Tiny Pages Made of Ashes 10/18/2013: The calm after the apocalypseA comic review article by: Daniel Elkin, Jason Sacks
Tiny Pages Made of Ashes is Comics Bulletin's small press review column
Anyone who's consumed much media over the last decade or so has run into more than their share of post-apocalypse tales, generally involving desperate men and women scavenging for food amidst zombie invasions or nuclear meltdowns. The vast majority of time, the end of the world is used to set up extremely intense drama, in which the action and inhumanity never end.
Farm School by Jason Turner goes a different direction with the idea of a post-apocalyptic world. The end of the world is depicted via small allusions in text – "I lost my Henry in the bad times. Raiders", "It took me years to come back home. My family was gone by then." - and by lovely small references in the artwork – old traffic lights wrapped around trees, smashed husks of buildings next to other structures that are undamaged.
In other words, Jason Turner shows readers what happened to civilization without ever telling them what happened. We're free to fill in the background if we want, but the real dramas are happening on the page, as we follow this simple journey from farm to town and learn about the world after everything has changed.
There are still bureaucrats and restaurants, a wonderful library that feels like the last outpost of human knowledge, and the appearance of a town that's still busy and active and full of life. Maybe most importantly, there are people throughout this book who are simply living their lives without regard for what happened before. The kids in this comic are still kids. Young kids play macabre games around the death of civilization but they're no worse than "Ring Around the Rosey." Teenagers still act like teenagers, impulsive and moody and sometimes obnoxious. And adults, as usual, just try to get by and live their lives as best they can.
It's not that the fall of civilization hasn't affected anyone. It's that people will always be people and even if the world as we know it is over, life still has to be lived.
Turner does a wonderful job with the art in his comic. He's very good at using thick and thin lines to convey distance and separate characters from backgrounds. He also does a terrific job of making the small touches of the end of the world seem normal, like they’re just part of the landscape that we're surveying. The scenes in the town are especially vivid and well-drawn, with the husks of the dead buildings boxing characters in and reaffirming the state of civilization.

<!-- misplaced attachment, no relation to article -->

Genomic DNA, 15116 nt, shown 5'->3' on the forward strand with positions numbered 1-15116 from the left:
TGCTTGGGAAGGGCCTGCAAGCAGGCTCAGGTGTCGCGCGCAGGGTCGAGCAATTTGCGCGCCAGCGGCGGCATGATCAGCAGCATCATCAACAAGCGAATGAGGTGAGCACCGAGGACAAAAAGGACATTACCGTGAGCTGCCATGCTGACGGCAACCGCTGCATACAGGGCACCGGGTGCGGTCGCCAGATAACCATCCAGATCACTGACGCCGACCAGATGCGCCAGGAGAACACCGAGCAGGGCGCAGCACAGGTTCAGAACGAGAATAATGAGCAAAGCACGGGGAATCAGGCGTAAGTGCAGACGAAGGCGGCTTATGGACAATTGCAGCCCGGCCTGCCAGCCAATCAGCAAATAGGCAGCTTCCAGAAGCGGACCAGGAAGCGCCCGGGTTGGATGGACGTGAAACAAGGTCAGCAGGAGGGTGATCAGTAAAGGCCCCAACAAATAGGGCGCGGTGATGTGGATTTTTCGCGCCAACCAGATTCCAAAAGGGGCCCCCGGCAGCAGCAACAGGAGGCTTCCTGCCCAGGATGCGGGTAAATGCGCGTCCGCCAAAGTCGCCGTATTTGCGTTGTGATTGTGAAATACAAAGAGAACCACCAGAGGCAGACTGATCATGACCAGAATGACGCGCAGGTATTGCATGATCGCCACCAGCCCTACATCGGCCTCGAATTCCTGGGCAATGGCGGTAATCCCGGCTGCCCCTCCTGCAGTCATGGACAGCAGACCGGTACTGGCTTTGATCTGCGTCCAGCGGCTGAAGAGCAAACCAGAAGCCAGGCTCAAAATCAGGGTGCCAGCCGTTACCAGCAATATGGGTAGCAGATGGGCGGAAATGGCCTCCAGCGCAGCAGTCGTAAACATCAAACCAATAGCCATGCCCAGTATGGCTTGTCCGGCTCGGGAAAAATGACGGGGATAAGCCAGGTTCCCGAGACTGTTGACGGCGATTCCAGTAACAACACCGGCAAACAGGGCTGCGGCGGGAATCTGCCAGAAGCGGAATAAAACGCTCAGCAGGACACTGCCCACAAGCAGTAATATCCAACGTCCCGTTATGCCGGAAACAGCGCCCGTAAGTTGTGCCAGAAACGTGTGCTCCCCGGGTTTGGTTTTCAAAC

This digest-sized comic was a really cool surprise and an intriguingly different look at the end of the world. If the world comes to an end someday, I hope the world afterwards is as civilized as the one shown in Farm School.
- Jason Sacks
Order Farm School from Retrofit's StoreEnvy.
When I say the name James Kochalka, many of you may think of his books American Elf or SuperFuckers or even his essay on the importance of simplicity in comics, “Craft is the Enemy” – but I want to tell you about a little book he published in September of 2000 through Alternative Comics: Sunburn.
Sunburn is a different type of Kochalka comic. Described by Alternative Comics as a “Casual philosophy-adventure that delights the eye,” this 28 page black and white rumination on the purpose of existence, examination of the mind/body duality, and dissertation on the expansiveness of static living feels meaningful, personal, and true.
In Sunburn, Kochalka fills his four panel pages with aspect to aspect and non-sequitur transitions, punctuated by highly detailed and intricate splash pages of every-day objects, to create a rhythm and flow to what otherwise would be a narrative told in expositional text boxes. Through his realistic drawing and perspective choices, Kochalka takes his thick and dark thoughts and infuses them with a light sensibility, allowing his eventual pay-off to flow naturally from its murky source.
And there are some dark places in Kochalka's mind in this book. The phone rings. It is a wrong number. This mundane moment launches him to write: “Five billion people across the planet desperately sucking in air and blowing it out through their voice boxes which gurgle and vibrate in a feeble attempt to communicate.” Isolation, purposelessness, and death echo through page after page in this tale.
But Kochalka uses his existential constestation as a means to an end here. There is a moment towards the conclusion of this book where he breaks out of his narrative and, in one panel, his narrator stares doggedly out from the page and addresses the reader him or herself. This quick beat, funny and precise, marks a turn in tone from gloom to acceptance. It is a moment that exemplifies the inherent manipulative nature of timing in the works of a great cartoonist – one who is attuned to the beats of story-telling and the precision of his or her craft.
It works and transforms this book from a puerile navel-gazer to a work of art. The philosophy behind Kochalka's turn is, at heart, basic and easy – a bit banal, a bit of a platitude – but within the intersection of words and pictures it becomes more ardent, personal, and gains gravitas.
Sunburn functions to cleanse both its creator and its audience. Together we have to roll in the dust of the cosmic expanse in order to understand the purity of the mundane moment. It's a simple reminder of what is so easily forgotten as we bury ourselves with our own lives.
And right now, it's available from Alternative Comics for only one dollar.
- Daniel Elkin
Jason Sacks worries too much, so he needs to remind himself that the end of the world doesn't necessarily mean the end of the world. He's the publisher of Comics Bulletin. Follow him @jasonsacks